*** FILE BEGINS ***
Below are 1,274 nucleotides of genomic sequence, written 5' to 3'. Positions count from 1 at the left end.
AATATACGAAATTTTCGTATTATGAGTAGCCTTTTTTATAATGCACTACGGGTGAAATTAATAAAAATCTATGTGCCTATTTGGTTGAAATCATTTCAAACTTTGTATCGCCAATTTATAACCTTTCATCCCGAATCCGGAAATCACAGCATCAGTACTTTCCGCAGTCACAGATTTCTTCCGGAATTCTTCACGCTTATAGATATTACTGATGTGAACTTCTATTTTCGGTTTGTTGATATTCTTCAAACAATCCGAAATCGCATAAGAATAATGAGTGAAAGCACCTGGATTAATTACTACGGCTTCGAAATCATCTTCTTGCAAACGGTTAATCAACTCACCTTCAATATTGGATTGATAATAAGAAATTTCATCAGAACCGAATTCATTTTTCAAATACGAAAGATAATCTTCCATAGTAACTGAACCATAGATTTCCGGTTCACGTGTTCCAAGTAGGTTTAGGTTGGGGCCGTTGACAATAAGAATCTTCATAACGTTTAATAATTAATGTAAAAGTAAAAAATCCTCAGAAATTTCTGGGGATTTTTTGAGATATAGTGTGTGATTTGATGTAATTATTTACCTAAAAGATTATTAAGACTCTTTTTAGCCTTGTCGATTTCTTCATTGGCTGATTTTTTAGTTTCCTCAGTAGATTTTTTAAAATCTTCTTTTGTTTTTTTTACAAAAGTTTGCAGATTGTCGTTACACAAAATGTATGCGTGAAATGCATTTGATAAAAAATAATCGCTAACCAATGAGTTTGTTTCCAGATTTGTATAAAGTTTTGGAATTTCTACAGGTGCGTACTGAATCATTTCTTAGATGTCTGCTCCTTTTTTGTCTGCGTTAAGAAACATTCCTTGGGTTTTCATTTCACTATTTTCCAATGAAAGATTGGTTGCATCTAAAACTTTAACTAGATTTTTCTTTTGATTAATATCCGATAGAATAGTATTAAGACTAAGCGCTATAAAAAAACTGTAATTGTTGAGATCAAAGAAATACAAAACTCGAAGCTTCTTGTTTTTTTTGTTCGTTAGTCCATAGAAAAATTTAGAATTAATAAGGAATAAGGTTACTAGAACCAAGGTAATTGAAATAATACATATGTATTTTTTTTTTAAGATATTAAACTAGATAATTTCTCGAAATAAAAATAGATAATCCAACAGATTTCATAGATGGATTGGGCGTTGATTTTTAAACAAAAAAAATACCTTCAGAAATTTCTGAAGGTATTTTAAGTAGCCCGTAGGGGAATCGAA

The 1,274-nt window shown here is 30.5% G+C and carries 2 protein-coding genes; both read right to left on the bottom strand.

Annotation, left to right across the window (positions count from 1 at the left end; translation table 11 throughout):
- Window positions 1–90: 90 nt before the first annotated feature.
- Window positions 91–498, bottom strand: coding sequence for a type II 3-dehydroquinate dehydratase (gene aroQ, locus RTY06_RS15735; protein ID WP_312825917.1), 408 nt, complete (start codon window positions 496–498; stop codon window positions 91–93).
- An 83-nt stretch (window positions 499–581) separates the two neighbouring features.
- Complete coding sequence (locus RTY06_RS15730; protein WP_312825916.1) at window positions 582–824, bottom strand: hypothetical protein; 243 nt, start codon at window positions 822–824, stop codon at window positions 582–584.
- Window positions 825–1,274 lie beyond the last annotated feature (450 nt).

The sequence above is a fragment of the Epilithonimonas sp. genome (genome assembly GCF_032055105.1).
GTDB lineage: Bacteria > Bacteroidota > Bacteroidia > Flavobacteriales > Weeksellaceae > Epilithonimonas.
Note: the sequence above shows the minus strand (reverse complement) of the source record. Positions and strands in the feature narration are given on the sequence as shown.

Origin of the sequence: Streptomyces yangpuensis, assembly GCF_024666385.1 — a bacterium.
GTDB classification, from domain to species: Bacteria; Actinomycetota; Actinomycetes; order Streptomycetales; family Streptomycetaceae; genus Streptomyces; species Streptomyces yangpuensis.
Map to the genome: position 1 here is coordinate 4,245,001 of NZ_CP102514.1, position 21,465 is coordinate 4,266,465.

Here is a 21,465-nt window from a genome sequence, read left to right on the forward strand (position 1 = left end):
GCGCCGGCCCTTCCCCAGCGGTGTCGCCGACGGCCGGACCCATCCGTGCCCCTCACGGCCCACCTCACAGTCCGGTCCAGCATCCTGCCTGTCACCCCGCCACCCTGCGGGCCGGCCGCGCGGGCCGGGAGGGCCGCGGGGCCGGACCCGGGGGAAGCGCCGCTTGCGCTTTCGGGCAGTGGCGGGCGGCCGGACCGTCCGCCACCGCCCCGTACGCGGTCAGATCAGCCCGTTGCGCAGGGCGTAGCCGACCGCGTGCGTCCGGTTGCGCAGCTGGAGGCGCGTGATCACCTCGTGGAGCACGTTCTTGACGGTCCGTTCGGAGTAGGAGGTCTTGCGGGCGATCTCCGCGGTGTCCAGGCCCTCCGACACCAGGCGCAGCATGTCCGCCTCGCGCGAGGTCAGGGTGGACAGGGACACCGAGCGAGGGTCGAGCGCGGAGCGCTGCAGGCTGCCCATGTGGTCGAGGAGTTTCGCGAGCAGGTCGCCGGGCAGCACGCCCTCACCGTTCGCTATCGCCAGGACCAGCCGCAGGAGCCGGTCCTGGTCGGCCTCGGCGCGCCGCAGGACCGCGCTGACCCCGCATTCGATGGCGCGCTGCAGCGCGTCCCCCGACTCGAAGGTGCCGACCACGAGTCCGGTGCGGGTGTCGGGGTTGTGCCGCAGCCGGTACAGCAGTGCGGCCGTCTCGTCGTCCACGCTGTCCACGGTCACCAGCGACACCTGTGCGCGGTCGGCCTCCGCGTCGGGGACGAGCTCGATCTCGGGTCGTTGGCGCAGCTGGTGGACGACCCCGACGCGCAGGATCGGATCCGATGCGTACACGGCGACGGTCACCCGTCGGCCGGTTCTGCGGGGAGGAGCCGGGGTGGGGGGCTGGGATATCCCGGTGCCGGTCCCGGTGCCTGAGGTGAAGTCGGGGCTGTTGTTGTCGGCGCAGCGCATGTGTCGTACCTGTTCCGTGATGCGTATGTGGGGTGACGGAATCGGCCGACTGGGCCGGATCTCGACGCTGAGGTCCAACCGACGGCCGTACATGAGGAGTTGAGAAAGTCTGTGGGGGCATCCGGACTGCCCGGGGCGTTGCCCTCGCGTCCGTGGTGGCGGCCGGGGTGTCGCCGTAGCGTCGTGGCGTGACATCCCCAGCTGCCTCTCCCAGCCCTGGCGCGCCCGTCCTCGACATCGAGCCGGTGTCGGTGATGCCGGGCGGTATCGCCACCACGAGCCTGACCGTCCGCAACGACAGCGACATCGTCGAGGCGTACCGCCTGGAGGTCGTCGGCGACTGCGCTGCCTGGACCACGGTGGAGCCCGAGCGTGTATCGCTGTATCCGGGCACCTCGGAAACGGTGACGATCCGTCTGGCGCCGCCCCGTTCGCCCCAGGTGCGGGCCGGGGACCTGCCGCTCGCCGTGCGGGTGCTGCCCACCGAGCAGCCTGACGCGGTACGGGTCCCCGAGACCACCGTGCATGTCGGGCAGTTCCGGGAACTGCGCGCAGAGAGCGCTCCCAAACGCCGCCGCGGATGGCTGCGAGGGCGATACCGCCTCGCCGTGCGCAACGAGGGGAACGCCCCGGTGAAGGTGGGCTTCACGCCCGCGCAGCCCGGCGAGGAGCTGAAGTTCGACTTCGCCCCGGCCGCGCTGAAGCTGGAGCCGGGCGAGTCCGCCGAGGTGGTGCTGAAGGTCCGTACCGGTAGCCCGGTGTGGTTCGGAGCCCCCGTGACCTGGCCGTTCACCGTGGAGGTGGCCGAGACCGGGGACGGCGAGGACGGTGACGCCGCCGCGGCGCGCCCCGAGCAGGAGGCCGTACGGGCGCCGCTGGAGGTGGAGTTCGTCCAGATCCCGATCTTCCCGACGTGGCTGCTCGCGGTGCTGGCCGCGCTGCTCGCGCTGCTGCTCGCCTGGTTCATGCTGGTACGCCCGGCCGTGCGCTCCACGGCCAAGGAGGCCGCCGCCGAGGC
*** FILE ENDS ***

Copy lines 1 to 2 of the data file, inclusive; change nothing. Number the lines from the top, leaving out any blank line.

Below are 1,274 nucleotides of genomic sequence, written 5' to 3'. Positions count from 1 at the left end.
AATATACGAAATTTTCGTATTATGAGTAGCCTTTTTTATAATGCACTACGGGTGAAATTAATAAAAATCTATGTGCCTATTTGGTTGAAATCATTTCAAACTTTGTATCGCCAATTTATAACCTTTCATCCCGAATCCGGAAATCACAGCATCAGTACTTTCCGCAGTCACAGATTTCTTCCGGAATTCTTCACGCTTATAGATATTACTGATGTGAACTTCTATTTTCGGTTTGTTGATATTCTTCAAACAATCCGAAATCGCATAAGAATAATGAGTGAAAGCACCTGGATTAATTACTACGGCTTCGAAATCATCTTCTTGCAAACGGTTAATCAACTCACCTTCAATATTGGATTGATAATAAGAAATTTCATCAGAACCGAATTCATTTTTCAAATACGAAAGATAATCTTCCATAGTAACTGAACCATAGATTTCCGGTTCACGTGTTCCAAGTAGGTTTAGGTTGGGGCCGTTGACAATAAGAATCTTCATAACGTTTAATAATTAATGTAAAAGTAAAAAATCCTCAGAAATTTCTGGGGATTTTTTGAGATATAGTGTGTGATTTGATGTAATTATTTACCTAAAAGATTATTAAGACTCTTTTTAGCCTTGTCGATTTCTTCATTGGCTGATTTTTTAGTTTCCTCAGTAGATTTTTTAAAATCTTCTTTTGTTTTTTTTACAAAAGTTTGCAGATTGTCGTTACACAAAATGTATGCGTGAAATGCATTTGATAAAAAATAATCGCTAACCAATGAGTTTGTTTCCAGATTTGTATAAAGTTTTGGAATTTCTACAGGTGCGTACTGAATCATTTCTTAGATGTCTGCTCCTTTTTTGTCTGCGTTAAGAAACATTCCTTGGGTTTTCATTTCACTATTTTCCAATGAAAGATTGGTTGCATCTAAAACTTTAACTAGATTTTTCTTTTGATTAATATCCGATAGAATAGTATTAAGACTAAGCGCTATAAAAAAACTGTAATTGTTGAGATCAAAGAAATACAAAACTCGAAGCTTCTTGTTTTTTTTGTTCGTTAGTCCATAGAAAAATTTAGAATTAATAAGGAATAAGGTTACTAGAACCAAGGTAATTGAAATAATACATATGTATTTTTTTTTTAAGATATTAAACTAGATAATTTCTCGAAATAAAAATAGATAATCCAACAGATTTCATAGATGGATTGGGCGTTGATTTTTAAACAAAAAAAATACCTTCAGAAATTTCTGAAGGTATTTTAAGTAGCCCGTAGGGGAATCGAA